Figure 4: The variation in fibre size between fibres and variation of m along the fibre.
Both variations are measured as Standard Deviation (SD) of Fibre Diameter and the Coefficient of Variation (CV) of Fibre Diameter.
Standard Deviation (SD)
This is the measure of the spread of the variation around the average fibre diameter. For example, a SD value of 4µ means that two thirds of the sample may be +/- 4µ from the average.
As a guide, average measures of standard deviation in samples of different wool types would be:
|Fine Wool||19m||SD 3.25m|
|Medium Wool||21m||SD 3.6 m|
|Strong Wool||24m||SD 4.1 m|
Coefficient of Variation (CV)
This is the standard deviation expressed as a percentage of the average fibre diameter. It relates the amount of variation in fibre diameter to the average fibre diameter which is useful because SD increases as FD increases. The lower the CV value means less variation within the sample.
Selecting animals with less fibre diameter variation is unlikely to attract a price premium, however selecting animals with low CV can help select for better staple strength, reduced susceptibility to fleece rot and can be of some benefit to processors through finer spinning performance.
As nutrition affects Fibre Diameter, along the staple, then it follows that animals that have had large nutritional variation over the wool testing period can have larger variation along the staple. Therefore SD and CV are both also affected by nutrition.
It has been found that wool that has more than 5% of fibres with a fibre diameter greater than 30m is likely to cause prickle or itchiness when worn next to the skin. The Comfort Factor is a measure of the percentage of fibres that are less than 30m and so a Comfort Factor of 95% or greater, implies 'comfort.'
Comfort factor measurements need to be treated with caution as they measure only a small proportion of the fibres in total. The lower the Mean Fibre Diameter (MFD) the less likely there will be very coarse fibres.
Coarse Edge Micron (CEM) is the number of microns greater than the mean, where the broadest 5% of fibres begin.
Fleece weight is usually recorded as the weight of the fleece in kilograms, minus the belly. For a measure of fleece weight to provide information on the genetic potential to grow wool, measures of wool cut should be taken from animals that are at least ten months old with at least six months wool. This removes some of the effect of early nutritional differences provided by the ewe to her lambs.
The weight of a fleece can be impacted by how old the sheep was when it was shorn, months of wool growth, feed and climatic conditions, whether it was shorn as a lamb and how it was reared (i.e. was it a twin or a single).
The fleece weight is given as either clean or greasy fleece weight, in kilograms.
The Greasy Fleece Weight (GFW) contains dirt, vegetable matter, suint and moisture. The grease component of the wool protects the wool and sheep from the weather, so selecting too heavily in some environments for Clean Fleece Weight (CFW) may not be wise. The grease component of the fleece is also affected by nutrition so animals that have been well fed will have more grease in the wool and so produce softer and more nourished feeling wool.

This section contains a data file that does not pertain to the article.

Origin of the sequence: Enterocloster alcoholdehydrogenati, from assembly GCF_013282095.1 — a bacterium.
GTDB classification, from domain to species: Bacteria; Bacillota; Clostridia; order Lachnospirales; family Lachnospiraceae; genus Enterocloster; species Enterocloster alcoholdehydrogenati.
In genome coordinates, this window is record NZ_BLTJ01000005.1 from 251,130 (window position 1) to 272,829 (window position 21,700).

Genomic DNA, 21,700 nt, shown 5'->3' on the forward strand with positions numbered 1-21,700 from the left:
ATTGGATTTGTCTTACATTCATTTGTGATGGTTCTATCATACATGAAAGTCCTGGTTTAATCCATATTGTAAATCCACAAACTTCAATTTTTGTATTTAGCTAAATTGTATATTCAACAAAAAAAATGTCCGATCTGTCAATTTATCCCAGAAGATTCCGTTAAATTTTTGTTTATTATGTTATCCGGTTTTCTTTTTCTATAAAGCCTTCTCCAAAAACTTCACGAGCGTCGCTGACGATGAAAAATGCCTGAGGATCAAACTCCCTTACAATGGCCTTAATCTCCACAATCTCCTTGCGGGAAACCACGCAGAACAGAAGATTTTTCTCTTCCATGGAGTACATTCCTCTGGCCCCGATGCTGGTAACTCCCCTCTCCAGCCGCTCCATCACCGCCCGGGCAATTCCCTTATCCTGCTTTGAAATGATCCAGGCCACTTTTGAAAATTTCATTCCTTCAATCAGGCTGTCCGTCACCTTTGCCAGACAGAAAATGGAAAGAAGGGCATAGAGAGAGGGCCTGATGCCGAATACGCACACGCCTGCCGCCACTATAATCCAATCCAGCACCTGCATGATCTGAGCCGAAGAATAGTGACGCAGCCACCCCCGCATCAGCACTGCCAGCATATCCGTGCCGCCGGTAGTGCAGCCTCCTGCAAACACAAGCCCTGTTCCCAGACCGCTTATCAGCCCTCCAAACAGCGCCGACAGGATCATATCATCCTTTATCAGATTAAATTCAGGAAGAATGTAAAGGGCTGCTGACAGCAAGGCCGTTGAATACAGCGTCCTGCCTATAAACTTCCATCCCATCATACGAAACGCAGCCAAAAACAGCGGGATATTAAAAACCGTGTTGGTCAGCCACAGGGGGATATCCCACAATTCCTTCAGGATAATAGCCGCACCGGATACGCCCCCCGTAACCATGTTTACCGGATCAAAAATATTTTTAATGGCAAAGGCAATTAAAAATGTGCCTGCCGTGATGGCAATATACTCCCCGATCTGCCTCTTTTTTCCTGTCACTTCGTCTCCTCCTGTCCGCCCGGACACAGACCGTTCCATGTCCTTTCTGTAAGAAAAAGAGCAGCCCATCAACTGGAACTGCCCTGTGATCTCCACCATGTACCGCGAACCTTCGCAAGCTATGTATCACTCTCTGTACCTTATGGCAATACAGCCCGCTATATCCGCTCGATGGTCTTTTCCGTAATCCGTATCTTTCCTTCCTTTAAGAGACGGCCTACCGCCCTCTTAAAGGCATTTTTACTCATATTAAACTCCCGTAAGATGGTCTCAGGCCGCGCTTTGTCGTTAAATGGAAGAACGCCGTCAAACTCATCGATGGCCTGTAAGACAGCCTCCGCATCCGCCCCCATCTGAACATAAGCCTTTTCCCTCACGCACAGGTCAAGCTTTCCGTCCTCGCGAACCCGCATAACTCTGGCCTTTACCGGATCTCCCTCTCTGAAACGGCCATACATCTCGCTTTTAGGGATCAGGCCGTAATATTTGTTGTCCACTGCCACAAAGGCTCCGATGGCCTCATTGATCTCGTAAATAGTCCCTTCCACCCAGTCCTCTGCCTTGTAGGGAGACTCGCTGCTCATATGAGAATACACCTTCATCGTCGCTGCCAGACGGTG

The fleece weight may be expressed as a percentage of the average fleece weight for the group of rams that are to be compared. For example, a ram with a Clean Fleece Weight of 130% means that he cut 30% more wool than the average of the mob. This helps address the affect of the environment. If a ram cut 10kg it does not mean the progeny will cut 10kg but if he cuts 20% more than the average then this means his progeny are more likely to cut higher than average too.
If all animals have been treated the same, then it is how one ram compares to the others that will show his relative performance.
Other information that may be available from studs in order to help with sire selection includes information on bloodline analyses and sire evaluations.
Ram buying check list
- 5 T's (Teeth, Toes, Tossle, Torso and Testicles)
- Wool quality
- Three year flock average micron of the stud
- Know the age of the ram at testing
- Know when the wool was sampled
- Know how many months wool growth
- Wool tested when ram was older than 10 months old and with more that 6 months wool
- Rams being compared were all run and managed together
- Wool tests from an accredited laboratory
- Other relevant information on bloodline and sire evaluation
Checking animals thoroughly before buying and asking some relevant questions will reduce the chances of taking home any surprises.
Contact/Services available from DEPI
Information notes are available from your local DEPI information centre.
This Agnote was developed by Sam Clayfield 7 September 2010.